|What is an aneurysm ?||The heart pumps blood to the body through
arteries, and sometimes these can become stretched in one or more places due
to a gradual loss of elastic tissue in the artery wall to contain the blood
pressure. This process will lead to a section of the artery being
significantly larger than it should be, which is an aneurysm.
Aneurysms can occur in any artery but are only common in the abdomen (aortic aneurysm) or behind the knee (popliteal aneurysm). Occasionally they can occur in the chest (thoracic aortic aneurysm) and very rarely elsewhere in the body.
|Why is it dangerous ?||The vessel wall thins as it stretches and
eventually will split or rupture, leading to sudden internal bleeding. This
is usually catastrophic, and few patients survive.
As the aneurysm grows slowly, it can become lined by clot, and occasionally this may cause problems with the circulation in the leg(s). This may be because pieces break off from the aneurysm and travel into the leg arteries, or because the entire aneurysm clots off suddenly which prevents blood flowing to the legs. This is more a feature of aneurysms behind the knee, and is rare in aortic aneurysms.
|What are the symptoms ?||There are generally no symptoms during the
gradual enlargement, though you or your doctor may notice an increased pulse
or a swelling at the site of the aneurysm. Although many patients have their
aneurysm detected when they see a doctor about abdominal pain, it is very
seldom the aneurysm that causes it.
When an aneurysm is near rupture, there may be some back or abdominal discomfort, or tenderness over the aneurysm.
Rupture is accompanied by severe lower back pain, and patients often collapse or faint due to low blood pressure.
If the circulation to the legs is cut off by clot, the leg becomes cold, white and painful, then loses feeling and becomes weak or paralysed. If this is left too long, even successful treatment of the aneurysm may not save the leg.
|Will it need an operation ?||This depends on the size of the blood vessel and your fitness, particularly the heart and lungs. The risk goes up as the vessel gets larger, but operating on the circulation is potentially dangerous and the risk of surgery has to be balanced against the risk of not operating.|
|When do you operate ?||
For aortic aneurysms, the main risk is of rupture, which becomes significant when the aorta reaches 5.5cm or more. Regardless of the size, patients with symptoms should also be considered for surgery. In ladies, although aneurysms are less common, surgery may be indicated slightly earlier as they generally have smaller blood vessels to begin with.
|What sort of operations are there ?||Traditionally, aortic aneurysms have been treated with open
repair under general anaesthetic, where the abdomen is opened and the
aneurysm is replaced with a strong fabric tube. It takes at least a couple
of months to recover your strength fully, but there are very few later
problems with this operation and for many patients it remains the best and
most suitable procedure.
With the advent of keyhole techniques, endovascular repair (EVAR) is now a real option for up to two-thirds of patients. Potentially this can be performed under local or epidural block instead of a general anaesthetic, and there is less stress on the heart and lungs during the operation. However, this involves lifetime followup scans, and quite a lot of patients need secondary interventions to make sure the aneurysm remains sealed off. This can often be accomplished in the Xray department.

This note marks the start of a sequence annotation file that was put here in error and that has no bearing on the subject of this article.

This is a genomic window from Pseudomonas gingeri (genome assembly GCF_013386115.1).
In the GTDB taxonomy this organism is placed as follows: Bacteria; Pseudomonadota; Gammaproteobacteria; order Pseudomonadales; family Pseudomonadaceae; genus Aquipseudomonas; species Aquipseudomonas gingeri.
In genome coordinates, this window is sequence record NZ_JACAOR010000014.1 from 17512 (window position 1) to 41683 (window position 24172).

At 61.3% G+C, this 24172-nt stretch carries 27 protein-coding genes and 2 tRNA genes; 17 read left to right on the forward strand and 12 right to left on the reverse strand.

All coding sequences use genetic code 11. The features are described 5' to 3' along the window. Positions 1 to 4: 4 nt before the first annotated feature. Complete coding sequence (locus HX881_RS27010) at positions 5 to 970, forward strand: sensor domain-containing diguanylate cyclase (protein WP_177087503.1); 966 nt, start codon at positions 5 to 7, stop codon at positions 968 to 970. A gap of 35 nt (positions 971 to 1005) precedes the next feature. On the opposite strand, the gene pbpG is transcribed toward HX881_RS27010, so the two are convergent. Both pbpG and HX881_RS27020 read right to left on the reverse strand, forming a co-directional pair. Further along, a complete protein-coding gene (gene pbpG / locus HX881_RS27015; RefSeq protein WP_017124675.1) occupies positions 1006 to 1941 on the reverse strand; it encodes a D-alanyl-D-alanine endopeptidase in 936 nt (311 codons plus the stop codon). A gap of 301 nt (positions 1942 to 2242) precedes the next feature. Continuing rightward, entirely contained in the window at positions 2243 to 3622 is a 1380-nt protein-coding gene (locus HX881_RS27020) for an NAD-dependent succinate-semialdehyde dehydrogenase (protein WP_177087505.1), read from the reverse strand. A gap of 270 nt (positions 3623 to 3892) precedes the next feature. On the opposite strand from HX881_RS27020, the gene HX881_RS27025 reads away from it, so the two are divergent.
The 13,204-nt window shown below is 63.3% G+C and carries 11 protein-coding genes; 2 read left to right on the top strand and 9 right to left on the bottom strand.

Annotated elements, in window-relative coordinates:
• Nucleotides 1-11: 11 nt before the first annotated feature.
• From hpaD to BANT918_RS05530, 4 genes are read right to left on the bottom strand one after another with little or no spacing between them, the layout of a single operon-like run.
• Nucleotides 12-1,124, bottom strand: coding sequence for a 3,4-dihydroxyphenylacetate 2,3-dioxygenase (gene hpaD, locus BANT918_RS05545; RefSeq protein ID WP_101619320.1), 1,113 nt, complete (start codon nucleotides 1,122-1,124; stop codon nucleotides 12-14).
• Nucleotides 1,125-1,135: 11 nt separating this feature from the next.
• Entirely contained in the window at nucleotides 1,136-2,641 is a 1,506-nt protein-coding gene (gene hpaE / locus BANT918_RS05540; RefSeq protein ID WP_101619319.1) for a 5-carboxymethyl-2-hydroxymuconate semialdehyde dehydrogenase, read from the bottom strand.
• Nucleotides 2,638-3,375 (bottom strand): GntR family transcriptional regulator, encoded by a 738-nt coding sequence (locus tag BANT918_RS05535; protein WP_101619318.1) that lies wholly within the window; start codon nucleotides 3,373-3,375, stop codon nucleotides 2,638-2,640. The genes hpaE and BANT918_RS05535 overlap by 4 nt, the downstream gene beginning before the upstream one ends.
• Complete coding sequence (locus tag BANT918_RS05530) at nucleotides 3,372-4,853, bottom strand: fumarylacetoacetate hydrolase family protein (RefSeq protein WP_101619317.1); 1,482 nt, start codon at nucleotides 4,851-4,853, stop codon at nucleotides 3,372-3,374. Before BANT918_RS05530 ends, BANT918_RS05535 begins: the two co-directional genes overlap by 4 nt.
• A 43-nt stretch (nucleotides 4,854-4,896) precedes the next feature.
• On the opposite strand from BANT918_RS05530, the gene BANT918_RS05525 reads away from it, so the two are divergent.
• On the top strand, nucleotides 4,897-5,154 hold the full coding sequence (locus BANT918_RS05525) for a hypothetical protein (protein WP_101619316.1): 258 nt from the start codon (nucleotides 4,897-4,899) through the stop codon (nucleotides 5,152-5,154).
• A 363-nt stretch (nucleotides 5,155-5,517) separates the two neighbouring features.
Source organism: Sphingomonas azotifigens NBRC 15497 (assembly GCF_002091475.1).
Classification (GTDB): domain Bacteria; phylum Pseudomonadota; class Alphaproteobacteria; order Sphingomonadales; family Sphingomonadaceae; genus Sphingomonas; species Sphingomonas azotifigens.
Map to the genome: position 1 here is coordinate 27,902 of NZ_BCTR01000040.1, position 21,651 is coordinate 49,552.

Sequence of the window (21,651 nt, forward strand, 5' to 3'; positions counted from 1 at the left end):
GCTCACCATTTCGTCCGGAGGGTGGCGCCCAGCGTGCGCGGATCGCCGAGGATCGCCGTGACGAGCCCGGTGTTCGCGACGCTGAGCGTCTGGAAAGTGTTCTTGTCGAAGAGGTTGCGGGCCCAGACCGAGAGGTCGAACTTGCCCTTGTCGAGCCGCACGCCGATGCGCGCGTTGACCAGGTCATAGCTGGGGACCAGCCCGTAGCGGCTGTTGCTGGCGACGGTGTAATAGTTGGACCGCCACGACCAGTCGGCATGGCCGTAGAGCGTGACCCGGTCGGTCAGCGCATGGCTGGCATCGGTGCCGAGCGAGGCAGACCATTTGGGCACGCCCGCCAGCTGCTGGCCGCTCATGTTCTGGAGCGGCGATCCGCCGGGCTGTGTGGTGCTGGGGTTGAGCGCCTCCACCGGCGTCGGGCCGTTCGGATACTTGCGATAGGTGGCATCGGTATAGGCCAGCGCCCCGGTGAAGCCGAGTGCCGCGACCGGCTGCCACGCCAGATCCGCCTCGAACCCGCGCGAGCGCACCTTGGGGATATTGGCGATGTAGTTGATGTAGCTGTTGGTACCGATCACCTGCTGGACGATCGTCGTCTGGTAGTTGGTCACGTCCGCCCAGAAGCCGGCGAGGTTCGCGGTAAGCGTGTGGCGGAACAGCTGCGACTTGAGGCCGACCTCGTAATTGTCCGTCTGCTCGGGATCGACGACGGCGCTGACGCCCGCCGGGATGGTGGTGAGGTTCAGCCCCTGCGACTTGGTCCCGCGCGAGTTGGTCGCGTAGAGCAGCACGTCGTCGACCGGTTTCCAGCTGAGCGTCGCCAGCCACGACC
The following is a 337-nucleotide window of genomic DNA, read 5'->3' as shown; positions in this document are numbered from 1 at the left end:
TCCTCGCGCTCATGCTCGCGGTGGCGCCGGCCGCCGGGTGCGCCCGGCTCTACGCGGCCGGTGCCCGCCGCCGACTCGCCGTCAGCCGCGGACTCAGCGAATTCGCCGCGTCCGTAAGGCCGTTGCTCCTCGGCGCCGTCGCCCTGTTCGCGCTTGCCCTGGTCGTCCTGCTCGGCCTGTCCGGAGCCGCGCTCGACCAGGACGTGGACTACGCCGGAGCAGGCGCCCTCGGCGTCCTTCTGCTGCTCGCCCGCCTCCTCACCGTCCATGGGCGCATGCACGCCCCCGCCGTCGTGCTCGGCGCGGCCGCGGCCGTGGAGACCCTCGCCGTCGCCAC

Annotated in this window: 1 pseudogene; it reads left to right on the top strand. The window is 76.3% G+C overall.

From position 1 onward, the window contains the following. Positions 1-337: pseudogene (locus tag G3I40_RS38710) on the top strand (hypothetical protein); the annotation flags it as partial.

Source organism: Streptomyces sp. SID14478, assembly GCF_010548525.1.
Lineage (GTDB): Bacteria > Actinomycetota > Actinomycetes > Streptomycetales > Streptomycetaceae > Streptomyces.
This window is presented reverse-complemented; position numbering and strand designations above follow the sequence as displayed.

|If I need an operation, what will happen ?||You will be seen in the clinic to discuss the options. A CT scan of the aneurysm will be required to determine the anatomy precisely, and this will be discussed in our meeting to decide whether are possible. Some tests of your heart and lungs will be arranges (CPET) to assess your overall fitness for surgery which will be discussed with our Vascular Anaesthetist. Based on this multi-disciplinary assessment, either an open or endovascular repair will be recommended.|
|Will I get a choice ?||Yes. Your health will affect the risk of surgery, and the anatomy of your aneurysm may favour one or other operation so your Vascular Surgeon will have an opinion on the matter, but patient preference is important in the decision. Some patients prefer to have a one-off procedure with a slightly longer recovery period, others favour the minimum risk surgery and are happy to be followed up in case they need a second procedure. The final decision should be one that you reach with your surgeon.|
|What other sorts of aneurysm are there ?||Aneurysms of the brain arteries can occur but
are looked after by the neurosurgeons.
Aneurysms of the popliteal artery occur behind the knee. Here the risk is more about clotting than rupture, and aneurysms over 3cm are considered for repair which may be either a bypass operation or a stent.
A different sort of aneurysm called a pseudo-aneurysm can occur following surgery or treatment on the arteries. This is usually at the site of a bypass graft or where the vessel has been injured or had a needle put in. It is due to a small hole that does not seal and gradually gets larger. These usually require surgery if they enlarge or cause symptoms but we won't discuss them further here.